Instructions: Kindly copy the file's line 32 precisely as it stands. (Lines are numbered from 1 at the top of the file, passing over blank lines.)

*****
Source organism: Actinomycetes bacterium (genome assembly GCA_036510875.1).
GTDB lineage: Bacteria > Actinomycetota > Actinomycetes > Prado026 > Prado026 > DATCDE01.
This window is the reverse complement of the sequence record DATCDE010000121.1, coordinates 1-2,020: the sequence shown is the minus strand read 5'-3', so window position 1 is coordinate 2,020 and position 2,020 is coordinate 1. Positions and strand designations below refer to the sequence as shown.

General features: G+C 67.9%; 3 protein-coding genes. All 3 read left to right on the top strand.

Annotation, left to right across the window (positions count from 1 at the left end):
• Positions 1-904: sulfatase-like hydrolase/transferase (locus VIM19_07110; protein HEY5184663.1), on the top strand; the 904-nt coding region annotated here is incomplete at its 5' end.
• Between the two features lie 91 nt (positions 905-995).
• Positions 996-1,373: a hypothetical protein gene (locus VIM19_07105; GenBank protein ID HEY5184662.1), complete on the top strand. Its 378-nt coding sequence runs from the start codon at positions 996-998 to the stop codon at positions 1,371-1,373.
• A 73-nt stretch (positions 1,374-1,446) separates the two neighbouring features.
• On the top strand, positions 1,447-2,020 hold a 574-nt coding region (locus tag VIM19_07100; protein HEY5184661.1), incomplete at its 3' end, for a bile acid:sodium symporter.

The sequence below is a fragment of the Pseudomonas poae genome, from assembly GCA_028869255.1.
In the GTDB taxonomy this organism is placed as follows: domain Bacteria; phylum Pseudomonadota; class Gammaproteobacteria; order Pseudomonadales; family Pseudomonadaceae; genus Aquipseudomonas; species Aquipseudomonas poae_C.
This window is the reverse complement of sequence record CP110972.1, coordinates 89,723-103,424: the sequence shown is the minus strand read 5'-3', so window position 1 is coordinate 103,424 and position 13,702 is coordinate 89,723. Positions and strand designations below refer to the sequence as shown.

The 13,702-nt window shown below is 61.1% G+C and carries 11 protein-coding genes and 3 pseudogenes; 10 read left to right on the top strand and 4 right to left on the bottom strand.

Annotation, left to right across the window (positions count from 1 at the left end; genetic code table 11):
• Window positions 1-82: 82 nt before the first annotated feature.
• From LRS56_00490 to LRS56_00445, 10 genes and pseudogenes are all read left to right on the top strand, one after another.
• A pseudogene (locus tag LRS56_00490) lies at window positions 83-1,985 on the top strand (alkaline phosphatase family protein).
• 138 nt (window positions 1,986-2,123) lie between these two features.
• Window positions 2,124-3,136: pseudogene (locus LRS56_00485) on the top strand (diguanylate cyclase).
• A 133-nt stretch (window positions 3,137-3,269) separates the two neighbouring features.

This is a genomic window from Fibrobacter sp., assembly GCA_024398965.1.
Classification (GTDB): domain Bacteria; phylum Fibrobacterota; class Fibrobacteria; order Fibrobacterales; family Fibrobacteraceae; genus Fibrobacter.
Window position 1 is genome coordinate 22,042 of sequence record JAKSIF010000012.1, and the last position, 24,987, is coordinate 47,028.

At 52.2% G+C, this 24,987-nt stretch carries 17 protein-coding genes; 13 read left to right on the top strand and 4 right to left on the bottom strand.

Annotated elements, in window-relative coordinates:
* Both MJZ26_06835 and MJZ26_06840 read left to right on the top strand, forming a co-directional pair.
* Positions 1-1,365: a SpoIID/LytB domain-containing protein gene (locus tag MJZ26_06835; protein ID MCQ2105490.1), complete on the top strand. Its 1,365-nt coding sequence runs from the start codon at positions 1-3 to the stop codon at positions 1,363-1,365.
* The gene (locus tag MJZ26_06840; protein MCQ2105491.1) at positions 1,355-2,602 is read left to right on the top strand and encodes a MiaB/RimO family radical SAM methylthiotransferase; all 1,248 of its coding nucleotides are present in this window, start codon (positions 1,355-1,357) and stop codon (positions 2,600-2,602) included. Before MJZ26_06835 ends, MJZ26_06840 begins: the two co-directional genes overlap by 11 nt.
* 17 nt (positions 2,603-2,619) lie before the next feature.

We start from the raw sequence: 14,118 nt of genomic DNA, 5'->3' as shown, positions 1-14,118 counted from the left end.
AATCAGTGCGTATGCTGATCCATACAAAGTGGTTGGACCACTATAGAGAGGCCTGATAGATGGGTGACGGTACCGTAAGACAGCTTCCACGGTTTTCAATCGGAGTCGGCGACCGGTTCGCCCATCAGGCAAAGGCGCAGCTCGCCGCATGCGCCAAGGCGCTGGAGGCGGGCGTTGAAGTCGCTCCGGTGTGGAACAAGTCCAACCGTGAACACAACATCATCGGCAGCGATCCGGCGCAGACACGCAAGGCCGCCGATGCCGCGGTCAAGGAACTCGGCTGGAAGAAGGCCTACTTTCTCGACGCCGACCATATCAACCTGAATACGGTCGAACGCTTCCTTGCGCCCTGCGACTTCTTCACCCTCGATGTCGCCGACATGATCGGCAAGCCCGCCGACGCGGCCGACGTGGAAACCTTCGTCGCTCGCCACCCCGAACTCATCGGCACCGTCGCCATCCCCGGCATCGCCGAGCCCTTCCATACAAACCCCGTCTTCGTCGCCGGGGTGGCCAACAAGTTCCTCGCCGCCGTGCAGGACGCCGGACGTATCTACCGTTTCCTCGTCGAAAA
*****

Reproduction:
AATCAGTGCGTATGCTGATCCATACAAAGTGGTTGGACCACTATAGAGAGGCCTGATAGATGGGTGACGGTACCGTAAGACAGCTTCCACGGTTTTCAATCGGAGTCGGCGACCGGTTCGCCCATCAGGCAAAGGCGCAGCTCGCCGCATGCGCCAAGGCGCTGGAGGCGGGCGTTGAAGTCGCTCCGGTGTGGAACAAGTCCAACCGTGAACACAACATCATCGGCAGCGATCCGGCGCAGACACGCAAGGCCGCCGATGCCGCGGTCAAGGAACTCGGCTGGAAGAAGGCCTACTTTCTCGACGCCGACCATATCAACCTGAATACGGTCGAACGCTTCCTTGCGCCCTGCGACTTCTTCACCCTCGATGTCGCCGACATGATCGGCAAGCCCGCCGACGCGGCCGACGTGGAAACCTTCGTCGCTCGCCACCCCGAACTCATCGGCACCGTCGCCATCCCCGGCATCGCCGAGCCCTTCCATACAAACCCCGTCTTCGTCGCCGGGGTGGCCAACAAGTTCCTCGCCGCCGTGCAGGACGCCGGACGTATCTACCGTTTCCTCGTCGAAAA